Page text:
Dr. Mark Gardener

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# Tips and Tricks - for R and Excel

On these pages you can find tips, tricks and hints for using both R and Excel. At the end of each tip there are links forwards and backwards as appropriate. There is also an index of R tips and an index of Excel tips.

For most analytical purposes the combination of Excel and R is unbeatable! Excel is great as a data management tool and for preparing data for analysis. You can also use it to get an overview of your data or to make simple (and not so simple) graphs. R is an analytical "swiss army knife" and can carry out a mind-boggling array of analytical routines as well as producing great graphics.

Read column names as numbers when importing a data file.

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### Read column names as numbers when importing a data file

When you read in a data file from CSV or some other text format, R will examine the column headings and ensure that they are in correct "R-format". If your headings are all numbers, for example years, then R will convert them to character strings and prepend "X" to each heading.

You can overcome this behaviour and force R to read the headings as they come. Your headings are still converted to character strings but these are easier to coerce to a numeric value.

Use check.names = FALSE as a parameter in read.table() to read column names "as is".

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#### Use check.names = FALSE

Look at these data (you can view/get the datafile here):

`Spp     1996 1997 1998 1999 2000M.bro     88   47   13   33   86Or.tip    90   14   36   24   47Paint.l   50    0    0    0    4Pea       48  110   85   54   65Red.ad     6    3    8   10   15Ring     190   80   96  179  145`

The first column contains species names and the rest are numbers. The column names are mostly years (the sampling year). If you read these data into R the column names will be prepended with "X", which is not helpful.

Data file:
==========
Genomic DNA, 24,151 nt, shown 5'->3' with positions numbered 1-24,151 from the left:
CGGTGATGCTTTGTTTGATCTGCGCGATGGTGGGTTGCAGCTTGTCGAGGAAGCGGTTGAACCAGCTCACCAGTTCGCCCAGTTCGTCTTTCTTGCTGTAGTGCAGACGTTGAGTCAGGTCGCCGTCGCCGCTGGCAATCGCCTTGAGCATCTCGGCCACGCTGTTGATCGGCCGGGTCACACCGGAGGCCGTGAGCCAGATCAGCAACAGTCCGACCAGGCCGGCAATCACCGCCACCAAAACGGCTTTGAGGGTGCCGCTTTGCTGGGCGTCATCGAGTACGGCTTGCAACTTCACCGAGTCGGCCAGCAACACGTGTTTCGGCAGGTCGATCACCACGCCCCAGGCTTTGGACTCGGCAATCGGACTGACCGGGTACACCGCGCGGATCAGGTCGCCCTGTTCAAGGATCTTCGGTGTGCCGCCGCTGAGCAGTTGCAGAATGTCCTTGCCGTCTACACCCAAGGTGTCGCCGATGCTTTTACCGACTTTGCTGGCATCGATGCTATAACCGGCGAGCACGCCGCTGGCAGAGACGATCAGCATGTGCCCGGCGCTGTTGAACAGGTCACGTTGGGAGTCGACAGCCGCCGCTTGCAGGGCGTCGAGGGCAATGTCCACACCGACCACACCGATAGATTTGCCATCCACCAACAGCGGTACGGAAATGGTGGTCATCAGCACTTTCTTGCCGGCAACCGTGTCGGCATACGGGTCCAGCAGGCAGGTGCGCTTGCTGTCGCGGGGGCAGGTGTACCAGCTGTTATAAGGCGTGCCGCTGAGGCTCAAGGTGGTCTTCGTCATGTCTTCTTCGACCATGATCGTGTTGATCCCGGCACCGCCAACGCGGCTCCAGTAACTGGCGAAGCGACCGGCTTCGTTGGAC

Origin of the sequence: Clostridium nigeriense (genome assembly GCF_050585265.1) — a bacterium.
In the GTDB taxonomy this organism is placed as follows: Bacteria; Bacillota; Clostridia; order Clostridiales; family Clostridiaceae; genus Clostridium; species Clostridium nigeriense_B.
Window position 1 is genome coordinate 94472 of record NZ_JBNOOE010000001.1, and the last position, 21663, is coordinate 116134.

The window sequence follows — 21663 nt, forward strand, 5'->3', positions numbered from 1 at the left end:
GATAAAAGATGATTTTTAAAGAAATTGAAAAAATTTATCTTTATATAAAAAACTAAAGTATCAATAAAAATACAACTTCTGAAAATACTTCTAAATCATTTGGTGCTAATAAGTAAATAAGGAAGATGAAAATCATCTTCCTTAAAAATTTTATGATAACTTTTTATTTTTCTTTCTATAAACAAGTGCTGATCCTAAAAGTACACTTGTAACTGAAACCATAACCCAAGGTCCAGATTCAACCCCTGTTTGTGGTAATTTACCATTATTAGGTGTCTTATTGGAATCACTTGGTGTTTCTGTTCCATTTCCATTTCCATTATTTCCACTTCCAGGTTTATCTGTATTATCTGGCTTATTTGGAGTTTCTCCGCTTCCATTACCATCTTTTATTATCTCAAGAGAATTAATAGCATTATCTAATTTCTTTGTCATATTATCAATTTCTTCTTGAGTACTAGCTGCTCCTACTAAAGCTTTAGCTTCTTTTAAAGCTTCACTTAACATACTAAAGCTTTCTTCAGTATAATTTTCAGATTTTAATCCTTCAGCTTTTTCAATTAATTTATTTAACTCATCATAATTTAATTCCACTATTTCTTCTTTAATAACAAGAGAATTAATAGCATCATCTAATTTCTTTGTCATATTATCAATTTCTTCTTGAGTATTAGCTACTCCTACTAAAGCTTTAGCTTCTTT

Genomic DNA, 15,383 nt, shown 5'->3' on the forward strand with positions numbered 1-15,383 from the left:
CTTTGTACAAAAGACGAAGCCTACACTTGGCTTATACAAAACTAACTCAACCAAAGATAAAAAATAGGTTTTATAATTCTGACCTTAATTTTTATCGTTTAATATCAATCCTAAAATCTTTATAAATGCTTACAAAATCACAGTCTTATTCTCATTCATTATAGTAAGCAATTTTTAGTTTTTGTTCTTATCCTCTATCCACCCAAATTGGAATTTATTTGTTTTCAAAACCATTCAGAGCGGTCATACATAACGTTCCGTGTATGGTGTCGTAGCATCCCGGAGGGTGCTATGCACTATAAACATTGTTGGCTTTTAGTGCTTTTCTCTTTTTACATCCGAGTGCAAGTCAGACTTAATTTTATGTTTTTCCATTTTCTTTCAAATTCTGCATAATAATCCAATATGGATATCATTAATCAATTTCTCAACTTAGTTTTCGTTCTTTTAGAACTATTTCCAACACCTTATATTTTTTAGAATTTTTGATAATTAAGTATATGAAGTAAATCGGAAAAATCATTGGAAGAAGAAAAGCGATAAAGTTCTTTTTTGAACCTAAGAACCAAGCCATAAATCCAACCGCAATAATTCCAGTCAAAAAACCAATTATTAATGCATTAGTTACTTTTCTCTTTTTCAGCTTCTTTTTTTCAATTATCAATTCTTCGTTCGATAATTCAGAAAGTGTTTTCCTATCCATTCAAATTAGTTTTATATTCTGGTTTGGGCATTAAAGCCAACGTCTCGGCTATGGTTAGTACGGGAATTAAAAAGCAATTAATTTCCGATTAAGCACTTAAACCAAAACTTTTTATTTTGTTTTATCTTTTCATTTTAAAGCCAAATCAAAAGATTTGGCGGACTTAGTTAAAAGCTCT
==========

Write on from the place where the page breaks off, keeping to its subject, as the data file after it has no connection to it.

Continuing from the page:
If you add check.names = FALSE as a parameter to read.xxxx() you'll force R to accept the names of the columns as they are.

```> bfy <- read.table(file.choose(), header = TRUE, sep = "\t", check.names = FALSE, row.names = 1)
> bfy        1996 1997 1998 1999 2000M.bro     88   47   13   33   86Or.tip    90   14   36   24   47Paint.l   50    0    0    0    4Pea       48  110   85   54   65Red.ad     6    3    8   10   15Ring     190   80   96  179  145
> as.numeric(colnames(bfy))[1] 1996 1997 1998 1999 2000```

The data object will contain colnames that are character but it is easy to coerce them to numeric with the as.numeric() command.

If you want to get these data direct from the website then use the following command:

bfy <- read.table("http://www.dataanalytics.org.uk/Publications/S4E2e Support/data/butterfly table.txt", header = TRUE, sep = "\t", check.names = FALSE, row.names = 1)

Of course this is a bit of a cheat... the column names are not real numbers. You cannot make the column names "properly" numeric but in this (character) form you can easily coerce them to be numeric when you need with the as.numeric() command.

Top << Previous tip: Use locator() to place labels interactively >> Next tip: Use multiple columns as row names

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An introduction to R

See my Publications about Excel, R, statistics and data analysis Courses in R, data analysis, data management and statistics Visit the R Project website

See my Publications about statistics and data analysis.

MonogRaphs: random topics in R

Writer's Bloc – my latest writing project includes R scripts

Courses in data analysis, data management and statistics.

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